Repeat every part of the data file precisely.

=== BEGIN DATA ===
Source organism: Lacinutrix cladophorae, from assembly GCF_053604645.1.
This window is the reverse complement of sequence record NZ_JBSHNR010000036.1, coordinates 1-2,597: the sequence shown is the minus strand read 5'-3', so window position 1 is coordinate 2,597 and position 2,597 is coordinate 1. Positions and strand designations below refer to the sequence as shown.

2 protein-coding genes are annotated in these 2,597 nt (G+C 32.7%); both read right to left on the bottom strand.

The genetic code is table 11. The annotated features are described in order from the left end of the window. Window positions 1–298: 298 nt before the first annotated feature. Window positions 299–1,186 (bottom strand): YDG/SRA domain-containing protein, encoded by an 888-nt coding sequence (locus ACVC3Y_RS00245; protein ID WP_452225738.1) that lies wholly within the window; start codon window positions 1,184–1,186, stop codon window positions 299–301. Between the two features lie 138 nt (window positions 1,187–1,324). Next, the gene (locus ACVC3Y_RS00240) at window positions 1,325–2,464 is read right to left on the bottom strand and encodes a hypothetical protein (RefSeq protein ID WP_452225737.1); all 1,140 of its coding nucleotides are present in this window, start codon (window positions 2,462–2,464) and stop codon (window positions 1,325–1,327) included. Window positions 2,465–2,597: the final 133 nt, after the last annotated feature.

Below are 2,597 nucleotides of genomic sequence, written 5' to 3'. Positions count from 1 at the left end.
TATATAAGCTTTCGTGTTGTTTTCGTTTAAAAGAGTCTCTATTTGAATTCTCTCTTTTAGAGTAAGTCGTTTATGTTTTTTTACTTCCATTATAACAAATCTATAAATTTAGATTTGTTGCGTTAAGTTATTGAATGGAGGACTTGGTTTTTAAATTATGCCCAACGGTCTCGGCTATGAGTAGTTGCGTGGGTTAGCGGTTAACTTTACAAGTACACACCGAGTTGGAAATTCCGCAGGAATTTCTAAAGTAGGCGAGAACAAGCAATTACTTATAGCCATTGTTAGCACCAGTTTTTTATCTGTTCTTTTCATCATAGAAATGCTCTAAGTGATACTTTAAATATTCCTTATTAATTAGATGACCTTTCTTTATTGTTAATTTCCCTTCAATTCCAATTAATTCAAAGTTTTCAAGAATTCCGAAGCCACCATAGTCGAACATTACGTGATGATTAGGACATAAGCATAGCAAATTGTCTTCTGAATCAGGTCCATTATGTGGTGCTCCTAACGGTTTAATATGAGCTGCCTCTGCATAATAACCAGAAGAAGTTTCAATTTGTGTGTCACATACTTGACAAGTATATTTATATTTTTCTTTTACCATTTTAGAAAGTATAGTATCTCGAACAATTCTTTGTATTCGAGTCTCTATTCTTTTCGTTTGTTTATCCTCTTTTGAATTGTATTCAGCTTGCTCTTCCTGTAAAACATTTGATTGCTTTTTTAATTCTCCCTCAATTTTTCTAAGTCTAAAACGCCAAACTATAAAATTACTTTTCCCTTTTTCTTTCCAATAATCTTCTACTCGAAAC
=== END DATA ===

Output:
Source organism: Lacinutrix cladophorae, from assembly GCF_053604645.1.
This window is the reverse complement of sequence record NZ_JBSHNR010000036.1, coordinates 1-2,597: the sequence shown is the minus strand read 5'-3', so window position 1 is coordinate 2,597 and position 2,597 is coordinate 1. Positions and strand designations below refer to the sequence as shown.

2 protein-coding genes are annotated in these 2,597 nt (G+C 32.7%); both read right to left on the bottom strand.

The genetic code is table 11. The annotated features are described in order from the left end of the window. Window positions 1–298: 298 nt before the first annotated feature. Window positions 299–1,186 (bottom strand): YDG/SRA domain-containing protein, encoded by an 888-nt coding sequence (locus ACVC3Y_RS00245; protein ID WP_452225738.1) that lies wholly within the window; start codon window positions 1,184–1,186, stop codon window positions 299–301. Between the two features lie 138 nt (window positions 1,187–1,324). Next, the gene (locus ACVC3Y_RS00240) at window positions 1,325–2,464 is read right to left on the bottom strand and encodes a hypothetical protein (RefSeq protein ID WP_452225737.1); all 1,140 of its coding nucleotides are present in this window, start codon (window positions 2,462–2,464) and stop codon (window positions 1,325–1,327) included. Window positions 2,465–2,597: the final 133 nt, after the last annotated feature.

Below are 2,597 nucleotides of genomic sequence, written 5' to 3'. Positions count from 1 at the left end.
TATATAAGCTTTCGTGTTGTTTTCGTTTAAAAGAGTCTCTATTTGAATTCTCTCTTTTAGAGTAAGTCGTTTATGTTTTTTTACTTCCATTATAACAAATCTATAAATTTAGATTTGTTGCGTTAAGTTATTGAATGGAGGACTTGGTTTTTAAATTATGCCCAACGGTCTCGGCTATGAGTAGTTGCGTGGGTTAGCGGTTAACTTTACAAGTACACACCGAGTTGGAAATTCCGCAGGAATTTCTAAAGTAGGCGAGAACAAGCAATTACTTATAGCCATTGTTAGCACCAGTTTTTTATCTGTTCTTTTCATCATAGAAATGCTCTAAGTGATACTTTAAATATTCCTTATTAATTAGATGACCTTTCTTTATTGTTAATTTCCCTTCAATTCCAATTAATTCAAAGTTTTCAAGAATTCCGAAGCCACCATAGTCGAACATTACGTGATGATTAGGACATAAGCATAGCAAATTGTCTTCTGAATCAGGTCCATTATGTGGTGCTCCTAACGGTTTAATATGAGCTGCCTCTGCATAATAACCAGAAGAAGTTTCAATTTGTGTGTCACATACTTGACAAGTATATTTATATTTTTCTTTTACCATTTTAGAAAGTATAGTATCTCGAACAATTCTTTGTATTCGAGTCTCTATTCTTTTCGTTTGTTTATCCTCTTTTGAATTGTATTCAGCTTGCTCTTCCTGTAAAACATTTGATTGCTTTTTTAATTCTCCCTCAATTTTTCTAAGTCTAAAACGCCAAACTATAAAATTACTTTTCCCTTTTTCTTTCCAATAATCTTCTACTCGAAAC